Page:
Sadly, as many others state, we have ignored the lessons of history, that whole civilisations decline and fall with their soils. Once we fail to regenerate our soils at the same rate we exploit them, we are in trouble. And we are. On a broader note, if there is one, it is the mining of soil carbon, in conjunction with burning fossil fuels, that has created the climate-change crisis that we now face. Hence, soil restoration must also be a major part of resolving that crisis. It is that simple.
The lynch-pin to the arguments for grazing livestock [not just ruminants] is that they can live within the context of natural cycles. With increased research and investigation, it is becoming clearer that there is a massive difference between keeping the animals that we exploit divorced from the land that feeds them and keeping them with their feet firmly upon the ground that sustains them. In the right environment, animal life is part of Nature’s circular economy. It is an animal-based economy that built the very soils that we have mined and exhausted in our pursuit of cheap plant-based foods. To an early 20th Century soil scientist, this was blindingly obvious. In our arrogance, we have forgotten. And they also knew that regenerating and maintaining farmed soils requires animals.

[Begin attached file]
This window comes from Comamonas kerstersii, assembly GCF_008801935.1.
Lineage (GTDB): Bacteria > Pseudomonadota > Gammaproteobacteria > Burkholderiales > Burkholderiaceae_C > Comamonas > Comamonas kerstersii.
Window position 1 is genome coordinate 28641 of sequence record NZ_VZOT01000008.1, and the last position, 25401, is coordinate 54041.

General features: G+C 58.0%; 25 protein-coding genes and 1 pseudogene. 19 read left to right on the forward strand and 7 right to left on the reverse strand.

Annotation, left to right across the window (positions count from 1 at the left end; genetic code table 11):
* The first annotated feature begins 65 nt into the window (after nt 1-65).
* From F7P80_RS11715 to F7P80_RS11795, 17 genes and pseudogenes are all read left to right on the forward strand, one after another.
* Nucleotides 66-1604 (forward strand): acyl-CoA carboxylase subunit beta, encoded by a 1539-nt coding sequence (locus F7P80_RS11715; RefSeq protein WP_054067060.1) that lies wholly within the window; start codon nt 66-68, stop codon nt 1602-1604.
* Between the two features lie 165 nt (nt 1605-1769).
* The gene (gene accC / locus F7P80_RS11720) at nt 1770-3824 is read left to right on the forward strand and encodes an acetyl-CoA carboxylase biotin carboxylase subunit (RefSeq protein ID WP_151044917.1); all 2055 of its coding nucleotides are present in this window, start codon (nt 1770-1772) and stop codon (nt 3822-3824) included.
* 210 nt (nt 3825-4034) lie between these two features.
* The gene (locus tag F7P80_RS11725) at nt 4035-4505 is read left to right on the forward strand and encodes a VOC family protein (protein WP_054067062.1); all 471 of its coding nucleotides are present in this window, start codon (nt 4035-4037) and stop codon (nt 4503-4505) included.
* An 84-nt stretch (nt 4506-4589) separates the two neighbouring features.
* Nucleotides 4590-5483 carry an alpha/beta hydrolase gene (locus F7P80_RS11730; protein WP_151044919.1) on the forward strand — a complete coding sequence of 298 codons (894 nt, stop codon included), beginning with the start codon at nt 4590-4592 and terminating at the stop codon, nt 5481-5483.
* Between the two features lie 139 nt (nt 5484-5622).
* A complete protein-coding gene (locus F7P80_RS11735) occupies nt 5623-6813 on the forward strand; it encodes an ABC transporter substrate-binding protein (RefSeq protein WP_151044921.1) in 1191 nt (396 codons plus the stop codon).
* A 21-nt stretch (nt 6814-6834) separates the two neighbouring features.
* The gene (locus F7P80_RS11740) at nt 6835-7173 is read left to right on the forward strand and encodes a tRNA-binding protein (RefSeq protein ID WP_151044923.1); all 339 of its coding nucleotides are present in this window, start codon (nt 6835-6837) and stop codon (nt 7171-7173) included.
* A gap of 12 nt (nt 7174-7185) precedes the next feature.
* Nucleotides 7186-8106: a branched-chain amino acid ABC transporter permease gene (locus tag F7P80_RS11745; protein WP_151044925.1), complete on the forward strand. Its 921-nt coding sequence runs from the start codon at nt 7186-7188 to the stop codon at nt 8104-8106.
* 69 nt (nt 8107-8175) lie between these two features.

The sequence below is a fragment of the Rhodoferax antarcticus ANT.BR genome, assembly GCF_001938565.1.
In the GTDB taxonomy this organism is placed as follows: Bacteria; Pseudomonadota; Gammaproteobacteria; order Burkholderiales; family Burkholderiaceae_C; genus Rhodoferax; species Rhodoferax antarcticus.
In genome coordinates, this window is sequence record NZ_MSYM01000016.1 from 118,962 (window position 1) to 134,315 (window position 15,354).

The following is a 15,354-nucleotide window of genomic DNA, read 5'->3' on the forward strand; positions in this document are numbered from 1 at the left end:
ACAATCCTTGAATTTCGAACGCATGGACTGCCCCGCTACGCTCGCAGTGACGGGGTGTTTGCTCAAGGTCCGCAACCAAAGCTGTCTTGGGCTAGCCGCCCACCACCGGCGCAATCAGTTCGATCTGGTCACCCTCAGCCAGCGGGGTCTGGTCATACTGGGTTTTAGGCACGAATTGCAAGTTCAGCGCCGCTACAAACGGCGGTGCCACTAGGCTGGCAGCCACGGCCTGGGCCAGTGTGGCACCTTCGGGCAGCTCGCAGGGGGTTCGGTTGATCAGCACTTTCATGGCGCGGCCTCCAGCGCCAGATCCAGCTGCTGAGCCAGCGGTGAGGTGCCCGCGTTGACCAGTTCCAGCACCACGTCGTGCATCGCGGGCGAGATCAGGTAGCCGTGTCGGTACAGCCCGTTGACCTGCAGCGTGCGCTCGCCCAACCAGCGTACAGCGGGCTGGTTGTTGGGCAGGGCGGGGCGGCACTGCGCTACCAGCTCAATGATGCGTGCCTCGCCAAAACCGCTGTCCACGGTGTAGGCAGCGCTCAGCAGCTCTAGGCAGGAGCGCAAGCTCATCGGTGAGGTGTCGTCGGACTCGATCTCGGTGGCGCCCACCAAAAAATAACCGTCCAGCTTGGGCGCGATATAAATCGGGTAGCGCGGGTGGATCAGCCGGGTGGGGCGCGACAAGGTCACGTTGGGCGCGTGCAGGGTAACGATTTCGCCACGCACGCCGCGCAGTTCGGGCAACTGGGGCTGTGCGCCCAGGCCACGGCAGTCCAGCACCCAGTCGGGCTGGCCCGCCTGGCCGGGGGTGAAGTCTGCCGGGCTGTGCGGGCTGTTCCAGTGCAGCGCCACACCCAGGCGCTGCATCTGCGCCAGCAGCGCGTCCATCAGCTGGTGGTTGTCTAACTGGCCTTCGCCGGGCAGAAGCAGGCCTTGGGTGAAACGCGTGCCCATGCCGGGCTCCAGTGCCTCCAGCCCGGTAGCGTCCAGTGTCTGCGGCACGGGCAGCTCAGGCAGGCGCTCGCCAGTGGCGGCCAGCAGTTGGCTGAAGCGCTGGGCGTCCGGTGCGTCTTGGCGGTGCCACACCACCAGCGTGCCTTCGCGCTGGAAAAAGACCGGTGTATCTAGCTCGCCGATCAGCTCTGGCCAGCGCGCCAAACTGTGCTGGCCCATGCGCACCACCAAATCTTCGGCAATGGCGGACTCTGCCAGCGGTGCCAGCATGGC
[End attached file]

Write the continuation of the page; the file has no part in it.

I would now say that a major barrier to us achieving true food sustainability is the development of a carbon accounting system that does not yet fully account for some animal farming’s ability to rebuild our soils and, hence, soil carbon levels. In doing so, we can begin to address the soil carbon loss contribution to atmospheric CO2 rises. A more nuanced accounting system is needed so that we can fully recognize the difference between different animal farming systems and, hence, make informed choices about what we eat. It is, not by chance, that single-issue, anti-animal farming activists, choose to deplore such a suggestion, it provides clarity where they would prefer there to be none. That said, there are many liberal-minded animal-welfare organisations that have worked out just how important it is to differentiate between the good, the bad and the ugly.
So where does this leave Irish grass-fed farming?